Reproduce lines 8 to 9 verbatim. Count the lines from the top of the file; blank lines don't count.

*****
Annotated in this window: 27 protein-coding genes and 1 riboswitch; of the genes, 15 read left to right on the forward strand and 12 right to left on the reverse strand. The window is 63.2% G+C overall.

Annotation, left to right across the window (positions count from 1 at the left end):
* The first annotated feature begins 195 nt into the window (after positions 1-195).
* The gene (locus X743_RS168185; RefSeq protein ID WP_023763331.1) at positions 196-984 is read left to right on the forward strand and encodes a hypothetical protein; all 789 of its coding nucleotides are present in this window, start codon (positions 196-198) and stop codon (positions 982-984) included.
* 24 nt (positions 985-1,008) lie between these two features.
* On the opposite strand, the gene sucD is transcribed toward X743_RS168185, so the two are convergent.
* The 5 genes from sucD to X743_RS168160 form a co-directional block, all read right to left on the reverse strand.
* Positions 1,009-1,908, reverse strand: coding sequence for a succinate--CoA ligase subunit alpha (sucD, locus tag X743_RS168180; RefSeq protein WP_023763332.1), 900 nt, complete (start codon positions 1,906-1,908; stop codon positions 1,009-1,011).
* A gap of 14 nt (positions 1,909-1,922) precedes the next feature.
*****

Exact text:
* Positions 1,009-1,908, reverse strand: coding sequence for a succinate--CoA ligase subunit alpha (sucD, locus tag X743_RS168180; RefSeq protein WP_023763332.1), 900 nt, complete (start codon positions 1,906-1,908; stop codon positions 1,009-1,011).
* A gap of 14 nt (positions 1,909-1,922) precedes the next feature.